The tomato plants are growing quickly and I just saw a flower peeking out on one today. Hopefully tomatoes will be in the near future. I'll also be planting the "fall/winter" plants. The weather is getting nicer here...but I'm sure that won't last.


Online CrownedSun

Re: New Gardening in Florida
« Reply #11 on: October 18, 2018, 10:28:26 AM »
Oooh, this is beautiful. XD

Offline JuliettaRossiTopic starter

Re: New Gardening in Florida
« Reply #12 on: June 20, 2020, 11:22:51 AM »
So a lot has happened since I last posted. I became ill not long after my last post. I was possibly the closest to death I'd ever been by January. I was in the hospital receiving transfusions to keep me alive. I had treatment in February. I changed jobs in March. We moved in April. We've been in the new place a little over a year now. I haven't stopped gardening - in fact the last I think 3 or 4 trips were moving gardening items from the last house and we still ended up leaving a few things. I have a new potting bench and new raised bed built for me (in addition to the one I already had at the last place). Instead of the bed with trellis for the cucumbers, which I've had very little luck with here, the front walkway of our home follows the curve of the house with a gardening area. I've put up trellis netting from the ground to the roof where there were already nails, just waiting for me to use them. I have morning glories, moonflower and cypress vine growing there so far. We are still putting up the wood border on the edge of the walkway to build up the raised bed, so that project is not done. When it is done, I will have cucumbers and beans planted along the walkway, growing up the trellis as well. I received new seeds yesterday and I've got a bunch of seeds soaking for planting. I have a ton already growing and plans for the side yard that will hopefully get completed within the next couple months - putting the gazebo back up, building planter boxes for in front of the fence on either side of the gate to transplant the sunflowers and corn to, with an arched trellis in front of the gate for training the birdhouse and luffa gourds, raised stands for two of the corners of the gazebo for the multitude of tomato plants, and some repurposed dresser drawers turned raised bed planters for the herbs and peppers.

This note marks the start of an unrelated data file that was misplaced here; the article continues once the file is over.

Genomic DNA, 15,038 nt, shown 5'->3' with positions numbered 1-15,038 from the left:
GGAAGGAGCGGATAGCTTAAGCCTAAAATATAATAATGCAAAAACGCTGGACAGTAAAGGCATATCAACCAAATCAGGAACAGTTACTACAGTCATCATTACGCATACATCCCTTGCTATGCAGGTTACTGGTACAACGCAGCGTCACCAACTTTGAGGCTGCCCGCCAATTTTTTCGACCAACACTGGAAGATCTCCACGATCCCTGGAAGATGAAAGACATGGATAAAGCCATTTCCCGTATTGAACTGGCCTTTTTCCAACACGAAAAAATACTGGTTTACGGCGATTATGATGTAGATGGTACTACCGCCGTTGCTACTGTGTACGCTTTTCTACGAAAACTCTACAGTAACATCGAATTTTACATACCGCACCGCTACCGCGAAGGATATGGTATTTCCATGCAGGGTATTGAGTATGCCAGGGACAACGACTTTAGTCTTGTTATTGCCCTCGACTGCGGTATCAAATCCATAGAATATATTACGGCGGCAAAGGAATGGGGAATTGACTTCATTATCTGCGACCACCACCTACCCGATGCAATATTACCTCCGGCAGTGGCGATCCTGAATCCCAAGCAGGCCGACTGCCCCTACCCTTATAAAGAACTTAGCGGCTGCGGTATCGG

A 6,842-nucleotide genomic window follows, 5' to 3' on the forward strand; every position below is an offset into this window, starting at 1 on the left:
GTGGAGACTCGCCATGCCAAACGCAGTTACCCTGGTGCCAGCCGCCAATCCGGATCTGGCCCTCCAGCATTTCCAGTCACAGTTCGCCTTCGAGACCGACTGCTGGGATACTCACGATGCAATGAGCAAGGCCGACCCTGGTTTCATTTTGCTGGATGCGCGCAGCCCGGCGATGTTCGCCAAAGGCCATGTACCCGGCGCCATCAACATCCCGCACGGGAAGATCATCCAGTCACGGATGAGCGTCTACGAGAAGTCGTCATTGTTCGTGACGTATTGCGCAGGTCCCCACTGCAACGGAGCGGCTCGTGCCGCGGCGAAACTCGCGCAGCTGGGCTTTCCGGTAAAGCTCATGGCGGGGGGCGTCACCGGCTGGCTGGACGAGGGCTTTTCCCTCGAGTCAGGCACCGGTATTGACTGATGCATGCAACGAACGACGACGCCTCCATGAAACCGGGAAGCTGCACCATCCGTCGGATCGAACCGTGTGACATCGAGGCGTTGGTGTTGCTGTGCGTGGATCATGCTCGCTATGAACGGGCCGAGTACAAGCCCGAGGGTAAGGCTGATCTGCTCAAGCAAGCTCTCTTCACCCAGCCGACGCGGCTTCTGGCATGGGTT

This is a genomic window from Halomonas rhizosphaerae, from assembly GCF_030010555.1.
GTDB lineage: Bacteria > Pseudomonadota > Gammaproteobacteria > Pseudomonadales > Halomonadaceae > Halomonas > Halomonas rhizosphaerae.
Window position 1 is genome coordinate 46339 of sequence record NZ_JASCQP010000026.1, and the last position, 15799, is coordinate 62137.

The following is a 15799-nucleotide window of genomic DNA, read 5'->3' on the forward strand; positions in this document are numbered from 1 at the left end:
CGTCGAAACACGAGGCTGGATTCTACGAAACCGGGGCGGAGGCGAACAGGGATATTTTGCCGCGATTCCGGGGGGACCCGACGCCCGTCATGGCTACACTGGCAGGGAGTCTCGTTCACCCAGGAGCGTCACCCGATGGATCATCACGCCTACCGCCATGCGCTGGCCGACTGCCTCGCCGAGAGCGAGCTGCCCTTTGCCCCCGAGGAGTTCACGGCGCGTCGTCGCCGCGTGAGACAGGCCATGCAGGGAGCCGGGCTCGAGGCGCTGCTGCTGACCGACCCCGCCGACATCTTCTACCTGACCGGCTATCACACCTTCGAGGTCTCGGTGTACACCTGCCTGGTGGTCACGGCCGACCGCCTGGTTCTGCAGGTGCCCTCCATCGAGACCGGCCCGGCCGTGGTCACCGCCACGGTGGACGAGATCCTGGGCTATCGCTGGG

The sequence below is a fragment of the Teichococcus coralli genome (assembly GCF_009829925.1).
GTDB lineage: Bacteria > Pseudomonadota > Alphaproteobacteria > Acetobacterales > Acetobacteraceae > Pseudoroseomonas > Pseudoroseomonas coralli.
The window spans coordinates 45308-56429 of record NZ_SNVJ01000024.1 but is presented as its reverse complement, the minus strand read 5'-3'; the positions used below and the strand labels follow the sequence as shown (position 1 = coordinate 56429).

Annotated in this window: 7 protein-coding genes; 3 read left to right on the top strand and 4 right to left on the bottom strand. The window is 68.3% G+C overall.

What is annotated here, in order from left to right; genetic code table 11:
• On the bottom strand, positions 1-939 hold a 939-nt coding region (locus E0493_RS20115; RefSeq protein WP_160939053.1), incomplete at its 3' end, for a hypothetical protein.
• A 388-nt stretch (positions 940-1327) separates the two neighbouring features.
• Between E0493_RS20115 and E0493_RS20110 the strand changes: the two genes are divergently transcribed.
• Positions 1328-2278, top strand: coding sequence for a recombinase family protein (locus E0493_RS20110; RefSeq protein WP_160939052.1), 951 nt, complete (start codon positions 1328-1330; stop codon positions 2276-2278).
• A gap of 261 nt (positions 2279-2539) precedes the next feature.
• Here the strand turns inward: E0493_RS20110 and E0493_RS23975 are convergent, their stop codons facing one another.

Black Beans and Zucchini growing and my new potting bench



Acombo of peppers harvested, tomatoes growing and belladonna (yes, belladonna...no, not intentionally planted)



A baby tomatillo growing, corn growing, morning glory on the front trellis, okra flower, black bean flower
« Last Edit: June 20, 2020, 11:28:36 AM by JuliettaRossi »

Offline JuliettaRossiTopic starter

Re: New Gardening in Florida
« Reply #13 on: June 20, 2020, 12:08:01 PM »
The last update was gardening... I really should rename this blog. Here's some of the baking I've been doing as well over the last year or so.



Zucchini bread, Vanilla bean scones with homemade rosemary apricot jam, making marshmallows, toasted coconut marshmallows



Making macarons, macarons for a friend's wedding, eggnog macarons from Christmas



Pineapple cupcakes complete with little chocolate pineapples on top, Italian Wedding Cookies



Eggnog Cheesecake and soft pretzels with homemade cheese sauce

Offline RedPhoenix

Re: New Gardening in Florida
« Reply #14 on: June 20, 2020, 01:16:09 PM »
I'm glad you recovered!! Your new garden looks amazing and those peppers.....yum!

Glad to see posts from you again! :)

Online CrownedSun

Re: New Gardening in Florida
« Reply #15 on: June 20, 2020, 04:33:14 PM »
Seriously, that looks like an AMAZING garden. XD

Offline JuliettaRossiTopic starter

Re: New Gardening in Florida
« Reply #16 on: June 20, 2020, 11:34:17 PM »
Thank you both. I've not been doing much here outside of the storytellers cafe. I'm going to try to post more often.

I got the boxes done for in front of the fence today so the sunflowers and corn were relocated there before the mosquitoes got too horrible. I'll get pictures up soon. Hopefully the corn and sunflowers like it better there. One step closer to having the gazebo put back up.